If misconfigured, serverless functions can create a security risk. AWS VPC Flow Logs can track a Lambda function’s activity. Bringing this event log data into a centralized location enables you to correlate and analyze data more efficiently. 

Since your organization is responsible for any code you develop and deploy, monitoring for security risks is part of your responsibility. 

4 Event Logs That Enable Shared Responsibility Model Compliance

Whether you deployed an IaaS or PaaS model, you need to secure data located within your cloud. You also need to prevent malicious actors from gaining unauthorized access to your cloud. With that in mind, the following four event logs provide essential visibility into some of the most significant cloud risks. 

Identity, Access, and Authentication

As organizations move data to the cloud, traditional protections, like firewalls, become less effective. Monitoring access to your cloud resources is fundamental to Shared Responsibility Model compliance. Identity, access, and authentication logs can help you identify malicious actors using stolen credentials.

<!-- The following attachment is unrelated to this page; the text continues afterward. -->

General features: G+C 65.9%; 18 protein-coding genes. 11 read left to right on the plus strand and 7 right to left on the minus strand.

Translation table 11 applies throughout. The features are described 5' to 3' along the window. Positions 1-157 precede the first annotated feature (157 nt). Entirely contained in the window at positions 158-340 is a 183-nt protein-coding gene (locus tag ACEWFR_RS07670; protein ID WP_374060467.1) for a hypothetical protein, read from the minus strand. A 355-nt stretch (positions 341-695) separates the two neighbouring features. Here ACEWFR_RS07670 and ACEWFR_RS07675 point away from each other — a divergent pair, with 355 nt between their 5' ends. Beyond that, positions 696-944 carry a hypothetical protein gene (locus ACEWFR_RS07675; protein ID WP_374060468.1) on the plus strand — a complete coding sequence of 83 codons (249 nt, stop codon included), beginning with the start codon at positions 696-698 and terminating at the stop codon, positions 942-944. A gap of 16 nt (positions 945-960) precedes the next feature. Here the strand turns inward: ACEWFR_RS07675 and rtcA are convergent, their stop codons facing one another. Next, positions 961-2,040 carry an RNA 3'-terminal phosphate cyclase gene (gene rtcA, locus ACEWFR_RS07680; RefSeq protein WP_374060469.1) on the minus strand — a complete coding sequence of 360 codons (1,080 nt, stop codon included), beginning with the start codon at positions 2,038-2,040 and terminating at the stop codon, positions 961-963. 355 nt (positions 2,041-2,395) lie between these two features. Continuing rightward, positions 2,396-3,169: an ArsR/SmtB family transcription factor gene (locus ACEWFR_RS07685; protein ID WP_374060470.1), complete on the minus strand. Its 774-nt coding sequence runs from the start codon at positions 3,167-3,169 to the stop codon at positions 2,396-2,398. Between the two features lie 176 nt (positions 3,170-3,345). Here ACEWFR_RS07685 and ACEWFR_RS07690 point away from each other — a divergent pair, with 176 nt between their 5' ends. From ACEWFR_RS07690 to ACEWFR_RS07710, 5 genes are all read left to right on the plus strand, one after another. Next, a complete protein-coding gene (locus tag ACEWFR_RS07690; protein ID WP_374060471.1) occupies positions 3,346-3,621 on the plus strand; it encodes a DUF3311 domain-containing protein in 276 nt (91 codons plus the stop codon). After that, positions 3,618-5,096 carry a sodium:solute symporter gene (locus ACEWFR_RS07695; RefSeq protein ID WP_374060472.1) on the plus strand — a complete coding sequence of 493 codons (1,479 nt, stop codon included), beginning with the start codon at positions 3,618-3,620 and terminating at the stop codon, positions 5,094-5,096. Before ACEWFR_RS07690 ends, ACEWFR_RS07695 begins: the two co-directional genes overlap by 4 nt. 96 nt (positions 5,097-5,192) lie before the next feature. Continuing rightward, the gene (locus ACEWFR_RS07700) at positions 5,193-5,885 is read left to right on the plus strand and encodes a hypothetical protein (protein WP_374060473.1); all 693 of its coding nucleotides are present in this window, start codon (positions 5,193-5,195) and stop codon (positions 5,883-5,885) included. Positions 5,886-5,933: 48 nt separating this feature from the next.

Example

“Failed login” event data can provide insight into potential credential theft. Too many failed login attempts, when combined with failed multifactor authentication attempts, indicates more than a forgotten password. 

Endpoint protection 

With malware attacks on the rise, organizations need to ensure that the devices connecting to their cloud instances have up-to-date antivirus protection. Since most malware attacks seek to steal credentials, endpoints become a primary threat vector.  Endpoint protection logs provide visibility into malware trends, security risks, and attacks. 

Example

Microsoft Endpoint Manager log EPCtrlMgr.log records details about synced information between the Endpoint Protection role server and the Configuration Manager database.